Defendant appealed his conviction, raising four issues: (1) that this Court's denial of his request to confer with counsel during a brief recess violated his Sixth Amendment right to counsel; (2) that his simultaneous convictions under multiple provisions which Congress did not intend to operate concurrently violated the Double Jeopardy Clause; (3) that the prosecutor made improper statements at trial which substantially prejudiced the outcome; and (4) that it was improper for this Court to make an upward departure from the Sentencing Guidelines on the Section 1513(b) charge. See United States v. McLaughlin, 164 F.3d at 4. The court of appeals rejected all but one of these arguments, concluding that the two assault convictions under the D.C. Code -- assault with the intent to kill while armed, D.C. Code §§ 22-501 and 22-3202, and aggravated assault while armed, D.C. Code §§ 22-504.1 and 22-3202 -- should merge. See id. at 14-17. As a result, the court of appeals reversed defendant's conviction for aggravated assault while armed under D.C. Code § 22-504.1, vacated the concurrent sentence for that offense, and remanded the case for resentencing. See id. at 3, 16-17. The court of appeals issued its decision on December 18, 1998; the mandate issued on February 9, 1999; and the Supreme Court denied certiorari on April 19, 1999. See McLaughlin v. United States, 526 U.S. 1079 (1999).
On remand, this Court sentenced the defendant to 87 months on count one; 60 months on count two, to run consecutively to count one; five to fifteen years on count three, to run consecutively to counts one and two; five to fifteen years on count five, to run concurrently with count six and consecutively to counts one, two and three; and 40 months to ten years on count six, to run concurrently with count five, but consecutively to counts one, two and three. The conviction on count four was vacated. See Amended Judgment, United States v. McLaughlin, Crim. No. 96-0045 at 2 (March 30, 1999). Defendant now brings a collateral attack on his conviction pursuant to 28 U.S.C. § 2255.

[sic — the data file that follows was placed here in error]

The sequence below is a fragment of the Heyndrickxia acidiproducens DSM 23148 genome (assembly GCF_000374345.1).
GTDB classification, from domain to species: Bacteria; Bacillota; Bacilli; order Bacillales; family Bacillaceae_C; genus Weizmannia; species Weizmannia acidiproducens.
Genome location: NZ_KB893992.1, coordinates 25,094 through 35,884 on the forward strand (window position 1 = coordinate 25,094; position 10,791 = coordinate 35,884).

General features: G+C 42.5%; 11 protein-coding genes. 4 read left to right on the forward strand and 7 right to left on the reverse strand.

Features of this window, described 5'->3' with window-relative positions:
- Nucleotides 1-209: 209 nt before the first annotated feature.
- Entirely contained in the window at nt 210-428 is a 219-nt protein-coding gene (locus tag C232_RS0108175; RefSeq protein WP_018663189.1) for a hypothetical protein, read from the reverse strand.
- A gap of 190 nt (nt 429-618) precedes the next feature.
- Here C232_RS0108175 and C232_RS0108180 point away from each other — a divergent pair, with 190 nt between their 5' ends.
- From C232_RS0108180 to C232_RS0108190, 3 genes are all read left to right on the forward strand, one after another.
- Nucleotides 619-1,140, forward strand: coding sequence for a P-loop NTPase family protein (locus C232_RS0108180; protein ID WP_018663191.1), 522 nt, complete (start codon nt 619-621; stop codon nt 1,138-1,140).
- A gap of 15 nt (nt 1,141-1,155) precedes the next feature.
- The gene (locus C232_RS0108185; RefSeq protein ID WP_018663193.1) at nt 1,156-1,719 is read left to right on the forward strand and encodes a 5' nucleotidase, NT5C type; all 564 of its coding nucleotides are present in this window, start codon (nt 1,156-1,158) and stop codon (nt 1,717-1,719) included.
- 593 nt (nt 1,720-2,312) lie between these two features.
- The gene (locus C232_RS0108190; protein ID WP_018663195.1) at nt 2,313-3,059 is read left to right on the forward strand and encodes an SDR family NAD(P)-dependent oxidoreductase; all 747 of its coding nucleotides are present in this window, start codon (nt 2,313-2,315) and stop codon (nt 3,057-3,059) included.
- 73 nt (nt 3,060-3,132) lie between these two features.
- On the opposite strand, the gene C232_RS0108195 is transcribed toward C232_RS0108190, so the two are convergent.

Defendant raises five grounds on which he asserts his sentence should be vacated, set aside or corrected. First, defendant contends that, prior to trial, evidence of third party culpability was excluded which "interfered with [his] right to present a complete defense." Petition at 5-5A. Second, defendant alleges that he is being subjected to double jeopardy because he was charged in the Superior Court of the District of Columbia -- and the charges were dismissed there -- prior to his being indicted, tried and convicted in this Court. See id. at 6-6B. Third, defendant asserts that he was denied his right to confront a witness. See id. at 8-8A.
Fourth, he reiterates his contention that he is being subjected to double jeopardy. See id. at 9-9A. Finally, defendant asserts that his counsel was ineffective pre-trial because she did not raise the double jeopardy defense. See id. at 10A-10B. Upon careful consideration, the Court will deny the motion because (a) it is time-barred under 28 U.S.C. § 2255, and (b) even if evaluated on its merits, it has no merit.